Experts Ponder Both Sides of Border Security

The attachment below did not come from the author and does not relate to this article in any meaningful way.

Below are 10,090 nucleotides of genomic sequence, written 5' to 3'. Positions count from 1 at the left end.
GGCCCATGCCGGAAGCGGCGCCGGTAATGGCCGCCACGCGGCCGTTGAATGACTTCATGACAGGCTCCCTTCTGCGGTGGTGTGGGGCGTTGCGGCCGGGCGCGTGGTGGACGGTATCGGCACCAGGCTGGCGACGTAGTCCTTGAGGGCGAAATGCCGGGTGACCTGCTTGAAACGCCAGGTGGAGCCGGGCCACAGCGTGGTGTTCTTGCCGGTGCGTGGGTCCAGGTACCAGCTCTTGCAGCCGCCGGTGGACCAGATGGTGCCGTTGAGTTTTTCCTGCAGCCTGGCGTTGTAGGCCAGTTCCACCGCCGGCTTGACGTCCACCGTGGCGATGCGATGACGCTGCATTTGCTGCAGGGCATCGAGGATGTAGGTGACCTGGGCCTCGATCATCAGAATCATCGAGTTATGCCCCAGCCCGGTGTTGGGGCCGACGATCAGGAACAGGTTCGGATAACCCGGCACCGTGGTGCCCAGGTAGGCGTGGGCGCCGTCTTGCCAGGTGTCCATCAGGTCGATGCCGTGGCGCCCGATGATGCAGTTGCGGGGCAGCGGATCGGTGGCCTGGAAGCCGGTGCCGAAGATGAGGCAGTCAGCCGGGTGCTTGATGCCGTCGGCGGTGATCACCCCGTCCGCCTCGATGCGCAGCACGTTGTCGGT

Managing the myriad programs designed to provide border security has proved challenging. The Department of Homeland Security (DHS) has launched a variety of technology efforts designed to enhance border security. Likewise, civilian firms are deeply involved with DHS in supporting these programs. Two panels running Wednesday examined the government and industry perspectives of coordinating border security. To adequately track the millions of people crossing U.S. borders every day, the DHS launched the US VISIT program. Initiated in 2004, the program logs and records the identities of foreign nationals entering the United States. To date, more than 100 million people are enrolled in US VISIT, said Steve Yonkers, deputy assistant director, Business Policy and Training, Program Integration and Mission Training, US VISIT, DHS. As the program has expanded, it began to provide services to other organizations in the DHS, the Defense Department and intelligence communities. Yonkers explained that as of 2009, US VISIT has expanded its biometric identification capabilities to electronically record all 10 of a visitor's fingerprints. Once a customer is enrolled into the system, when they return to the United States, they only have to imprint four fingerprints for verification. The DHS has also tested mobile identification systems and created an information sharing plan with the Department of Justice which allows officials to search for criminal records. Art Macius, chief of staff at the Transportation Security Administration (TSA) added that organizations such as his and the DHS must also share information with their international counterparts. This international cooperation includes efforts such as cargo screening for commercial aircraft though efforts such as the Secure Flight program. Macius said that by this spring, the program will work with U.S. airlines to screen baggage and air cargo, and that the coverage will extend to international carriers by the end of the year. Representatives of commercial firms discussed the DHS programs their organizations were supporting during the closing session on Wednesday. Panel moderator Paul Druckman, director of DHS business development at Accenture outlined the business environment for providing the biometric component of US VISIT. He noted that the DHS has tested a variety of methods to record visitors' biometric data when they enter and exit the country. From Accenture's perspective, Druckman sees a very dynamic period for technology companies providing solutions for DHS and for similar international organizations. This growth of solutions will be followed by best of breed solutions and finally a period of industry consolidation. Installing new equipment into legacy installations remains a challenge. Gena Alexa, a partner with Unisys' Customs and Border Protection division shared the details of work her firm performed in support of the Western Hemisphere Travel Initiative (WHTI). The goal of WHTI is to provide U.S. citizens with RFID chip-equipped passports and identification cards to facilitate cross-border travel. Alexa described how Unisys installed RFID readers in the nation's border crossings, noting that each facility was different. The company fitted 62 sites across the country by the June 1, 2009 deadline. The new technology cut customer wait times by 25 percent, she said.